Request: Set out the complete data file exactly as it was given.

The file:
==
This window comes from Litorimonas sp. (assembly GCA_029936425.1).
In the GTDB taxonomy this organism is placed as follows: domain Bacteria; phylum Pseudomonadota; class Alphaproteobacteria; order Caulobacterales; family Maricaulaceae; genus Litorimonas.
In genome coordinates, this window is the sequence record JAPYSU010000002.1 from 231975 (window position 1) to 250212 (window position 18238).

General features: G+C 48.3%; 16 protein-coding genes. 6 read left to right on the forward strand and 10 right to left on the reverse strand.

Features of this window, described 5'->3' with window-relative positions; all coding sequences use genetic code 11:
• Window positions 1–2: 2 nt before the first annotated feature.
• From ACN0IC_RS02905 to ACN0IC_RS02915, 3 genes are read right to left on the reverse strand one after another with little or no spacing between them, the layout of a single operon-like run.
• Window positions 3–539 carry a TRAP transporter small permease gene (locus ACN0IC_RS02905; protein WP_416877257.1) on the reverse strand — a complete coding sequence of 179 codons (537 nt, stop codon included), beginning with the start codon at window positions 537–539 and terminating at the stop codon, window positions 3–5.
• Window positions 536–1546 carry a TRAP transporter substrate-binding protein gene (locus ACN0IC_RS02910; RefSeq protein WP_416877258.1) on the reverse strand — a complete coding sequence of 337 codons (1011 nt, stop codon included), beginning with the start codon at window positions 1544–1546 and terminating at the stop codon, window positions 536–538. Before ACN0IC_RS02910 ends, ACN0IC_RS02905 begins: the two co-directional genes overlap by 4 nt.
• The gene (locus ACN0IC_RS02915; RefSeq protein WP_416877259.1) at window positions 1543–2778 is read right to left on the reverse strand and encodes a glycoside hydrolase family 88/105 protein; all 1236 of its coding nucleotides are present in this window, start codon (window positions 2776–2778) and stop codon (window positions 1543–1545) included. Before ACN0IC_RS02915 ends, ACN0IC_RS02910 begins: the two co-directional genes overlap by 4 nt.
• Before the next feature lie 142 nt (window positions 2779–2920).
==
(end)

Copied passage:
This window comes from Litorimonas sp. (assembly GCA_029936425.1).
In the GTDB taxonomy this organism is placed as follows: domain Bacteria; phylum Pseudomonadota; class Alphaproteobacteria; order Caulobacterales; family Maricaulaceae; genus Litorimonas.
In genome coordinates, this window is the sequence record JAPYSU010000002.1 from 231975 (window position 1) to 250212 (window position 18238).

General features: G+C 48.3%; 16 protein-coding genes. 6 read left to right on the forward strand and 10 right to left on the reverse strand.

Features of this window, described 5'->3' with window-relative positions; all coding sequences use genetic code 11:
• Window positions 1–2: 2 nt before the first annotated feature.
• From ACN0IC_RS02905 to ACN0IC_RS02915, 3 genes are read right to left on the reverse strand one after another with little or no spacing between them, the layout of a single operon-like run.
• Window positions 3–539 carry a TRAP transporter small permease gene (locus ACN0IC_RS02905; protein WP_416877257.1) on the reverse strand — a complete coding sequence of 179 codons (537 nt, stop codon included), beginning with the start codon at window positions 537–539 and terminating at the stop codon, window positions 3–5.
• Window positions 536–1546 carry a TRAP transporter substrate-binding protein gene (locus ACN0IC_RS02910; RefSeq protein WP_416877258.1) on the reverse strand — a complete coding sequence of 337 codons (1011 nt, stop codon included), beginning with the start codon at window positions 1544–1546 and terminating at the stop codon, window positions 536–538. Before ACN0IC_RS02910 ends, ACN0IC_RS02905 begins: the two co-directional genes overlap by 4 nt.
• The gene (locus ACN0IC_RS02915; RefSeq protein WP_416877259.1) at window positions 1543–2778 is read right to left on the reverse strand and encodes a glycoside hydrolase family 88/105 protein; all 1236 of its coding nucleotides are present in this window, start codon (window positions 2776–2778) and stop codon (window positions 1543–1545) included. Before ACN0IC_RS02915 ends, ACN0IC_RS02910 begins: the two co-directional genes overlap by 4 nt.
• Before the next feature lie 142 nt (window positions 2779–2920).